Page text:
Pretty awesome–and just another example of those “Disney Details” present all around Disneyland Paris. I wish I would have noticed this myself!
I hesitate to offer any review of our experience at Walt’s, because those to whom I’ve spoken that have dined at Walt’s on multiple occasions say our experience is not indicative of its actual quality. I’ll reiterate that just so it’s clear: OTHER PEOPLE LOVE THE FOOD AT WALT’S. OUR EXPERIENCE MIGHT BE AN OUTLIER.
With that said, the food at Walt’s was about what I’d expect from Cosmic Ray’s, but the design, details, and ambiance were out of this world (I guess I’d also expect that…). Much like Club 33, Walt’s is simply a place that every fan of Disney theme park history must eat. It’s probably a better tribute to Walt Disney than even Club 33 is. Based on that alone, Walt’s is a must-do if you visit Disneyland Paris.
Each room in the restaurant has a different theme that corresponds with a different land in Disneyland/Disneyland Paris, plus one room for the Disneyland railroad. We dined in the Tomorrowland/Discoveryland room, which was my favorite room, although I have to say that the psychedelic ceiling was a bit of a departure from the otherwise elegant decor of the restaurant. Still, it worked, and just gave the restaurant more charm.
A word to those soda addicts planning a trip to Europe…I would say our biggest “surprise” expense in Europe was soft drinks. Regular trip report readers will know that I consume copious amounts of Coke on our trips to help me stay awake well past the time when any sane person would’ve gone to bed. Europeans don’t guzzle soft drinks like Americans, which meant that most places served Coke in small bottles, with each bottle costing around $2-4 in restaurants. A little bottle doesn’t have the amount of caffeine I need to function, so at some meals early in the trip, we were spending $10 or more on Coke. Like a wise drug addict, by the second day, I switched to the more potent and cost-effective stuff: coffee.
The menu at Walt’s is set up to “encourage” guests to order a three-course meal. It’s like their own sneaky version of the Dining Plan. We planned on having three courses anyway, so we ordered from the Menu Grand Classique rather than doing a la carte.
I didn’t think to take a photo of the menu, and the one I see online seems to differ from what we had. I can’t remember the exact appetizer names, but Sarah had a cream soup and I had a three-part appetizer, the highlight of which was salmon. The appetizers were actually good, but not great.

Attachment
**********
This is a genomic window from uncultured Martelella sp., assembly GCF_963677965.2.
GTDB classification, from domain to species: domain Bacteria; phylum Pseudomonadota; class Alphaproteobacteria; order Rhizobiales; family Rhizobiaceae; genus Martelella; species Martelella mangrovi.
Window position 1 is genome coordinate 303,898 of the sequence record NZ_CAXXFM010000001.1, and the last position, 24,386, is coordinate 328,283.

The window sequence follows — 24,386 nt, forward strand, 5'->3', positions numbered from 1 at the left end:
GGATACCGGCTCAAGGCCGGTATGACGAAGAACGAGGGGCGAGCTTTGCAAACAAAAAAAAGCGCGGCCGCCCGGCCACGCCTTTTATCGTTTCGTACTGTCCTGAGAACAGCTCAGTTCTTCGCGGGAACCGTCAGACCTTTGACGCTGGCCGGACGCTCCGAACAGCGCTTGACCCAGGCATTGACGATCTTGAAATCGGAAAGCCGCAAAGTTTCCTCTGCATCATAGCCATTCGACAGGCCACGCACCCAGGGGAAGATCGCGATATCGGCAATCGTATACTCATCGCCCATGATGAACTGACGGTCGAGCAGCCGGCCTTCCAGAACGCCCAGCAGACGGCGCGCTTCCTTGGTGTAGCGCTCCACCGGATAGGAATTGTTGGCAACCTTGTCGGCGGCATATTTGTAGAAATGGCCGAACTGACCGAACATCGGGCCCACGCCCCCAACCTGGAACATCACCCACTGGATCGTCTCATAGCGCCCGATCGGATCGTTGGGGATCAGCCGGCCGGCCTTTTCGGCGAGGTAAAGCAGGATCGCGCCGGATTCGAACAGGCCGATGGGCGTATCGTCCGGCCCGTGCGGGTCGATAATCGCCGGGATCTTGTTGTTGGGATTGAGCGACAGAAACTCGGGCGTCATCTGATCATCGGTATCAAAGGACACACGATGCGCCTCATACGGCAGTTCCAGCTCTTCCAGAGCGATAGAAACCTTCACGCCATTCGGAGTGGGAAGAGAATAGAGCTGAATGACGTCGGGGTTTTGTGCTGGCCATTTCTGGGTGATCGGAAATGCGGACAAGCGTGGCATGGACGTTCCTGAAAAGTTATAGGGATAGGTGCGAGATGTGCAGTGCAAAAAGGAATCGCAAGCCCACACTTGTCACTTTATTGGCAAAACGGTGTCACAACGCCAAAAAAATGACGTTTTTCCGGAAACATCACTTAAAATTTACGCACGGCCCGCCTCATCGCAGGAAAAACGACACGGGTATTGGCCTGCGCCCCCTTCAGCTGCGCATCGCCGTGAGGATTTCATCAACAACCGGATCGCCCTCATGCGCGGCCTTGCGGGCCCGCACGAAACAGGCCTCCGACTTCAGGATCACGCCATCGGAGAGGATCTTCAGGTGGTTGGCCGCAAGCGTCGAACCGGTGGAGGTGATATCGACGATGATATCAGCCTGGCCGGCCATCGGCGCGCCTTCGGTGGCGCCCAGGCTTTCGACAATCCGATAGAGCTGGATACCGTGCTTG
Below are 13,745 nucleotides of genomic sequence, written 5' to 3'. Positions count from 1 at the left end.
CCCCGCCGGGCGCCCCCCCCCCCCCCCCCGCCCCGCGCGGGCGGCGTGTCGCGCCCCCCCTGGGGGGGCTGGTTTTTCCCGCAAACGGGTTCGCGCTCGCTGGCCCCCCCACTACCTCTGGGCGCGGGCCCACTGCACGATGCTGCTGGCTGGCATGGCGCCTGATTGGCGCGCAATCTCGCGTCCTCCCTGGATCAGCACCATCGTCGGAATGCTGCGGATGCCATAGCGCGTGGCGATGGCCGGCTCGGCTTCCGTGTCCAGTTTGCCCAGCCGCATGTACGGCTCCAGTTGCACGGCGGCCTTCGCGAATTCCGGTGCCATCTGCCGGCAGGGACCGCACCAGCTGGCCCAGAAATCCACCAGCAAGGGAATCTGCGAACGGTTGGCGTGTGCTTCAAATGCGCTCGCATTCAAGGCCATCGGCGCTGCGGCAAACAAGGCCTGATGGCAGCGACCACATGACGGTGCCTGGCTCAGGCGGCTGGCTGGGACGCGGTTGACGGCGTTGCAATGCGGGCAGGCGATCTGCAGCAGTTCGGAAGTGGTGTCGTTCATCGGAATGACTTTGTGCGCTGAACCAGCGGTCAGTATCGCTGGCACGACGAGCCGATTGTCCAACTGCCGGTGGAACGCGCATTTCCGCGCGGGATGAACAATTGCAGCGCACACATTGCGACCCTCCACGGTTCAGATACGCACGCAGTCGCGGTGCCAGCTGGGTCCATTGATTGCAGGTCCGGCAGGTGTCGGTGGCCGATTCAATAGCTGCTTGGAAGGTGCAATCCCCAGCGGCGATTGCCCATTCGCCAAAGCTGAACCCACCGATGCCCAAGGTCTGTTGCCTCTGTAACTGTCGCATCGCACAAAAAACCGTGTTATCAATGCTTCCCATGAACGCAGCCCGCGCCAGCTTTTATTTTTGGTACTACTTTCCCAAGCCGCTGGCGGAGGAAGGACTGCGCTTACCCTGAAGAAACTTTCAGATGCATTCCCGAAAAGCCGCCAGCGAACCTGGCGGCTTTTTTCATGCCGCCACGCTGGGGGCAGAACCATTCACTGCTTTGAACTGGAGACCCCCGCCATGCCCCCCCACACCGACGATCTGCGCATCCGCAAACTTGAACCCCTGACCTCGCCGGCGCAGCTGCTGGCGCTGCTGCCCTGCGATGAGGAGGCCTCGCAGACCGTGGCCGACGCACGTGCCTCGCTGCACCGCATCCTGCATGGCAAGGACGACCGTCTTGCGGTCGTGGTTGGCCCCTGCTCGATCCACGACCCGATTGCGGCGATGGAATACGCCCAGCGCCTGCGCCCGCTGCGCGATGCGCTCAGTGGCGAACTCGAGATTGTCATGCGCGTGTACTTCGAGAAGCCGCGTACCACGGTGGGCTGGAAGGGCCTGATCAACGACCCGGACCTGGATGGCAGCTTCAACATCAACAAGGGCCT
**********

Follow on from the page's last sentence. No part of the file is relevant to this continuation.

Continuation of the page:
This turned out not just to be a bad burger, but one of the worst I have had in my life. I didn’t even finish it, and I love burgers. The foie gras was good, but not good enough to save the dry, overcooked burger. I compared Walt’s to Cosmic Ray’s above, but in this case Cosmic Ray’s actually wins—they’re burger is better than the one I had at Walt’s. It’s partially my own fault for ordering a burger when I had been warned not to; plus, with so many great things to try, who orders a burger at a nice restaurant in France?!
Sarah ordered the Filet of Grilled Beef, which was definitely a much better option in a fine dining establishment. Hers wasn’t terrible, but it wasn’t exactly tender and flavorful. Still, not what you’d normally order in France, but this was an American restaurant (actually, almost every single restaurant in the park served standard American fare).
Dessert consisted of crème brÃ»lée, warm chocolate fondant, fresh fruit salad, and a mini macaroon. Dessert was probably the best part of the meal, especially the crème brÃ»lée and warm chocolate fondant. Still, it didn’t even begin to compare to some of the decadent desserts we’d later have in Paris restaurants.
Since we had one of the last lunch seatings, we ate slowly so that I could get some photos of each of the rooms when empty. Unfortunately, Parisians are masters of eating slowly, and even at our slowest pace, we could not compete with them. I went into the rooms that were empty and snapped some photos of them, and tried to shoot around the people in other rooms. However, when I got to a room that had a breast-feeding woman right in the middle of it, that was sort of game over on my fun. Here are the rooms I did manage to photograph:
After lunch, it was finally time to check into Sequoia Lodge, where we went straight from lunch, as Sarah was exhausted (unlike me, she didn’t have $25 worth of Coke at lunch!). Sequoia Lodge recently underwent an extensive refurbishment and looks excellent; its theming is reminiscent of Wilderness Lodge at Walt Disney World, except with Frank Lloyd Wright inspiration oddly found throughout the architecture. Going just off the architecture and details throughout the resort, I’d say it has a slight edge on Wilderness Lodge.